I quit my job when she became suicidal and cut her wrist to numb her pain.  At a meeting with my daughter’s teacher I was told that three girls she hung out with were a bad influence; one of them was my daughter’s best friend.  I decided the teacher was mistaken as I had met the girl before. When I asked my daughter, she maintained they were fun to be with.  (She confessed months later that she was afraid to tell me the truth because I would have reported it; she was afraid of retaliation.)

Was I dense to believe my daughter? Should I have looked into this further?  Did I take the path of least resistance? In some mystical way, I believe God had a part to play, to use this case for increasing public awareness.

In her second year, my daughter’s complaints about school continued, and I started to notice she kept asking me for money, for “books and school supplies.”  She was easily agitated and threw tantrums at the slightest provocation by her brothers, or when we hinted the slightest doubt about her words.  She became obsessive about her phone and couldn’t stand it being taken away as punishment.  Her grades dropped.

My Daughter Finally Admits She’s Being Bullied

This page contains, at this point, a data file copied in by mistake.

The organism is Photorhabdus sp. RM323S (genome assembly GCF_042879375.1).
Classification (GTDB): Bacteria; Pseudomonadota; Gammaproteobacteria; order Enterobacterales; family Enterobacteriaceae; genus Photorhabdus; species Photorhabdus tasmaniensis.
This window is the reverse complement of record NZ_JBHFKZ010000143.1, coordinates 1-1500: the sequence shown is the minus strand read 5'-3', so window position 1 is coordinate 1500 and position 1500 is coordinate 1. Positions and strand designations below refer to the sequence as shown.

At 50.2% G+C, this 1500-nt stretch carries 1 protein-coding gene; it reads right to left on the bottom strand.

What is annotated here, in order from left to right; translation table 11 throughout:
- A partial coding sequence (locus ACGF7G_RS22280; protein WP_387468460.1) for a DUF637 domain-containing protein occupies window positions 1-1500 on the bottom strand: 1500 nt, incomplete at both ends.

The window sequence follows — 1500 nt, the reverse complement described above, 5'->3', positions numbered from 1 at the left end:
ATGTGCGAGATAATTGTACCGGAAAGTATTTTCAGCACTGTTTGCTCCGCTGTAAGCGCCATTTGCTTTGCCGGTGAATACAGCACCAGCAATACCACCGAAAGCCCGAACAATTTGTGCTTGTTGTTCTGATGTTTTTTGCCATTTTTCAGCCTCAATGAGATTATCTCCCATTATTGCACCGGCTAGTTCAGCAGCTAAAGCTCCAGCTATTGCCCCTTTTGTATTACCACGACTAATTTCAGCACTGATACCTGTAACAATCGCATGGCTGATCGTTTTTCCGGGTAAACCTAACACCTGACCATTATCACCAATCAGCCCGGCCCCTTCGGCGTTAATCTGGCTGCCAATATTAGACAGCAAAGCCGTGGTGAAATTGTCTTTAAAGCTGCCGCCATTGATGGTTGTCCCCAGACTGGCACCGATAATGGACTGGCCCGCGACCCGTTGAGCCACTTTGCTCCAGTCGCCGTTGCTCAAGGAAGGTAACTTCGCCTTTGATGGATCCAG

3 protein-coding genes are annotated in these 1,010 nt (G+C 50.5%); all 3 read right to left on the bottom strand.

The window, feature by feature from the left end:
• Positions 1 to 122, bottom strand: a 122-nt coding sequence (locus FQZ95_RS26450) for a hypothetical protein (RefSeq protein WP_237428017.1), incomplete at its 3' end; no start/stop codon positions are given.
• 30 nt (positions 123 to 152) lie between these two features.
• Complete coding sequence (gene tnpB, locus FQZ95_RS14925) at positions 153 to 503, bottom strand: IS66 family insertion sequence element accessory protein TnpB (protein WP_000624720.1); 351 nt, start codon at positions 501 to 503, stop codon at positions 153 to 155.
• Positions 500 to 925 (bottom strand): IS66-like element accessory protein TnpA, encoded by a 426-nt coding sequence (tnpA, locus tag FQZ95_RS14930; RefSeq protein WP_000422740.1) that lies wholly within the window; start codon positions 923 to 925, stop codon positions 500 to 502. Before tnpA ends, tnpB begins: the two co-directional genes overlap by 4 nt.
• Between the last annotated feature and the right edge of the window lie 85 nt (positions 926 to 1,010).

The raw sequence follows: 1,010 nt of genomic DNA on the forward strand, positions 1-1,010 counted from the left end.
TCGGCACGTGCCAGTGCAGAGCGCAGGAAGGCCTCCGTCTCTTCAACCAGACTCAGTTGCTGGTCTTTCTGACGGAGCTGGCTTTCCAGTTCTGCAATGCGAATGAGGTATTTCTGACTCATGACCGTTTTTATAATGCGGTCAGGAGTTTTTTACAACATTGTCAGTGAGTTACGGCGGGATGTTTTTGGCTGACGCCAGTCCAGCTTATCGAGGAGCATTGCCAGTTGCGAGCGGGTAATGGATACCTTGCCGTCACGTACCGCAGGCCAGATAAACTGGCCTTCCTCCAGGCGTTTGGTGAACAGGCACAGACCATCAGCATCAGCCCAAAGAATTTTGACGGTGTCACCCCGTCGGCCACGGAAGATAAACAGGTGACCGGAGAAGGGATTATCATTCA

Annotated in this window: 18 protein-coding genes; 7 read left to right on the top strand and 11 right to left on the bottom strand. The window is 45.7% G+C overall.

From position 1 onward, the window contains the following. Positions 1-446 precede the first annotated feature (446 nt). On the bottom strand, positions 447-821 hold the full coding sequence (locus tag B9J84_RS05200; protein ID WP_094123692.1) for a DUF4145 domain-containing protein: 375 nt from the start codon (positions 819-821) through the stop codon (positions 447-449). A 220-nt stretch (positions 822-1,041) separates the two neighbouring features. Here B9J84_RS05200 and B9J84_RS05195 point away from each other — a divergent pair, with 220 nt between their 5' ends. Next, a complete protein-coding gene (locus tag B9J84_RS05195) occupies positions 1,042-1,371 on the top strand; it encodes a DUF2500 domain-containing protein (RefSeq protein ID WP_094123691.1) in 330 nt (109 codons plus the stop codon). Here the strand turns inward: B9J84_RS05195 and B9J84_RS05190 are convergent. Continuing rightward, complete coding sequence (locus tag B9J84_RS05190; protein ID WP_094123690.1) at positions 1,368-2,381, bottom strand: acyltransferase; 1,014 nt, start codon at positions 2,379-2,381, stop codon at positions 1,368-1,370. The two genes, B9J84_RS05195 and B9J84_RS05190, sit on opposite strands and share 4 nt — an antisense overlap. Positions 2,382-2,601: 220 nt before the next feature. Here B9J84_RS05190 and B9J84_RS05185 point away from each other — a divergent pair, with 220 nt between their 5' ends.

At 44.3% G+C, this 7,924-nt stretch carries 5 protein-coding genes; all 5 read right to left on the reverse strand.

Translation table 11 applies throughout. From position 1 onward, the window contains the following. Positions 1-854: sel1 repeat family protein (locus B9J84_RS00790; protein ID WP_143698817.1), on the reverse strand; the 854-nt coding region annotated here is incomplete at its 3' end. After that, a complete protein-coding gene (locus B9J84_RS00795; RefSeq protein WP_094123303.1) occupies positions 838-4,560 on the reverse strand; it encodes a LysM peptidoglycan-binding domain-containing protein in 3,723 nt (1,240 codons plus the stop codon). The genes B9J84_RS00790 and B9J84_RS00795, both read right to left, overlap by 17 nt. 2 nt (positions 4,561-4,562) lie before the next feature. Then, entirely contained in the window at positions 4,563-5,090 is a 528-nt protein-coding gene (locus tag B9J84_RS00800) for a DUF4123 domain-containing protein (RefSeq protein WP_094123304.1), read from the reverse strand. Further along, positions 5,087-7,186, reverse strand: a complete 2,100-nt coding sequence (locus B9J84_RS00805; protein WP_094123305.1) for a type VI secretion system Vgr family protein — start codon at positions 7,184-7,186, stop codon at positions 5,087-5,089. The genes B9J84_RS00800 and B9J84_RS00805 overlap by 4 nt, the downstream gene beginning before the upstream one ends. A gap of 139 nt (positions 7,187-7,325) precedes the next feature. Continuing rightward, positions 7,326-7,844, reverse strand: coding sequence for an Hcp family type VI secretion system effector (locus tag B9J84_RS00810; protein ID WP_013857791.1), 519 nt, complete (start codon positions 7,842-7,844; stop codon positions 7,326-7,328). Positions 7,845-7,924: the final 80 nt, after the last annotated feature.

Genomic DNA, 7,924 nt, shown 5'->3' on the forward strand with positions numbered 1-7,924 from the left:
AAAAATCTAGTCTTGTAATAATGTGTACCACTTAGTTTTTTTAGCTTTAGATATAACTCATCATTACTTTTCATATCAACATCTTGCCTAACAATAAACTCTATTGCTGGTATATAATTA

My daughter finally confided around mid-year exam time that her friends bullied her.  Her initial acts of kindness of returning their lunch trays had become her daily job.  When she tried to get the others to return their own trays, she was harassed.  Money was stolen from her purse and her mobile phone was taken to send hurtful texts to me. (They pretended to be her.)  She had no privacy and was used as a punching bag when they were in a bad mood.  I’d see marks on her hands and body, and she would always say she fell or hit against something.  These three girls ridiculed her in class for things she didn’t do and spread false accusations on social media.  After school they refused to let her go home and used her mobile to lie to me about school functions. She could not stand up to them as she was outnumbered.